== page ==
Humanism is a group of philosophies and ethical perspectives which emphasize the value and agency of human beings, individually and collectively, and generally prefers individual thought and evidence (rationalismempiricism), over established doctrine or faith (fideism). During the Renaissance period in Western Europe humanist movements attempted to demonstrate the benefit of gaining learning from classical, pre-Christian sources in and of themselves or for secular ends such as political science and rhetoric. It should not be said that the Renaissance humanists were not religious; rather, they simply sought secular activities and thought in addition to religious ones. Nor should it be that they accepted classical thought where the Medieval scholastics did not, given that that many scholastics, for example, Dante, deeply valued Greco-Roman influences. In modern times, many humanist movements have become strongly aligned withatheism, with the term Humanism often used as a byword for non-theistic beliefs about otherwise theistic or spiritual ideas such as meaning and purpose. The term humanism can be ambiguously diverse, and there has been a persistent confusion between the several, related uses of the term because different intellectual movements have identified with it over time.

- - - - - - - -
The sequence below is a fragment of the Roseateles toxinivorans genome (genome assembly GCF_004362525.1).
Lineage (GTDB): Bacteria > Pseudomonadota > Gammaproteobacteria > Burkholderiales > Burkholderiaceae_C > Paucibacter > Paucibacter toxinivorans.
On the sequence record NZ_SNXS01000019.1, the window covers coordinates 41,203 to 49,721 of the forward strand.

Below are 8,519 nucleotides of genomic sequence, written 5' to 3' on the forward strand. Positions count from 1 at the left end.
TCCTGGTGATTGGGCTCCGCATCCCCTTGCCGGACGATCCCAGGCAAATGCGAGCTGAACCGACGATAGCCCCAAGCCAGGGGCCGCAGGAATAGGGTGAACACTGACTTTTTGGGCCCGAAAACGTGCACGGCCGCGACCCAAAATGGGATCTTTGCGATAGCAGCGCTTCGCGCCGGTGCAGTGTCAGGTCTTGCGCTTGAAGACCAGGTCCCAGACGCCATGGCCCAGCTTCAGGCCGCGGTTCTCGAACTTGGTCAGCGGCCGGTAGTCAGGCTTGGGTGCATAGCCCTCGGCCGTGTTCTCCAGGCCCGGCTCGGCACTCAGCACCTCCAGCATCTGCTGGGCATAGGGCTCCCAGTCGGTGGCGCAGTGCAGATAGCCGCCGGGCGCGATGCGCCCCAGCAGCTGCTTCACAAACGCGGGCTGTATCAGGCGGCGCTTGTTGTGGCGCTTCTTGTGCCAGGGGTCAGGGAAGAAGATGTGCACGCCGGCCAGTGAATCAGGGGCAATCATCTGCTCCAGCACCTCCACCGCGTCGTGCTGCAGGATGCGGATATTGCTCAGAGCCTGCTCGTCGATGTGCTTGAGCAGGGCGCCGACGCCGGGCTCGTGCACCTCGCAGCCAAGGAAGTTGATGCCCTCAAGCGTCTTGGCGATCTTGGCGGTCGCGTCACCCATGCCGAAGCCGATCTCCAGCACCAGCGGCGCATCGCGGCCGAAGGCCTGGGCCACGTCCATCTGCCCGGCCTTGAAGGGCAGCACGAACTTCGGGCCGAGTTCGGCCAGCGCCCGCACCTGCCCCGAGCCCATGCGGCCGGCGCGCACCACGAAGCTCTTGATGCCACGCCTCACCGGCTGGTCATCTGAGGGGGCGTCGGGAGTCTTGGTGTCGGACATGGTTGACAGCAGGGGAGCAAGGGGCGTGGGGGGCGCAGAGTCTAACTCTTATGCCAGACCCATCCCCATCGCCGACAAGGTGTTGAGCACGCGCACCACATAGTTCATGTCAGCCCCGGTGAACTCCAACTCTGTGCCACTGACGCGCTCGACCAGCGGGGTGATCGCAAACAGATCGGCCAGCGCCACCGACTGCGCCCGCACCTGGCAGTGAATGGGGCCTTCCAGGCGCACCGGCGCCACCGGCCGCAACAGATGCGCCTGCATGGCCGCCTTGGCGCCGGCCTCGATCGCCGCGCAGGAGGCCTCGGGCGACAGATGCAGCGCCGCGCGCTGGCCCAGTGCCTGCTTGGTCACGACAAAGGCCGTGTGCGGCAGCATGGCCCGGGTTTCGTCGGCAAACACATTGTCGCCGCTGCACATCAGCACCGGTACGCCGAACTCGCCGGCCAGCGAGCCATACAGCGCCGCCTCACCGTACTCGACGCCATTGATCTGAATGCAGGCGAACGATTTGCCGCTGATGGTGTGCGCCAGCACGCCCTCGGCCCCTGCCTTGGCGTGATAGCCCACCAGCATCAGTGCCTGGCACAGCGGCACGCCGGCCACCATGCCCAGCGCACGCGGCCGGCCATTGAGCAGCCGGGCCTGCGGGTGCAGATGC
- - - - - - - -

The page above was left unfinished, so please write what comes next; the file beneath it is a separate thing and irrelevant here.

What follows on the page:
In philosophy and social science, humanism refers to a perspective that affirms some notion of a "human nature" (contrasted with anti-humanism). The word "humanist" derives from the 15th-century Italian term umanista describing a teacher or scholar of classical Greek and Latin literature and the ethical philosophy behind it (including the approach to the humanities).  In 1856, still before the word was associated with secularism, German historian and philologist Georg Voigt used humanism to describe Renaissance humanism, the movement that flourished in the Italian Renaissance to revive classical learning (this definition won wide acceptance among historians in many nations).  During the French Revolution, and soon after in Germany (by the Left Hegelians), humanism began to refer to philosophies and morality centred on human kind, without attention to any notions of the divine.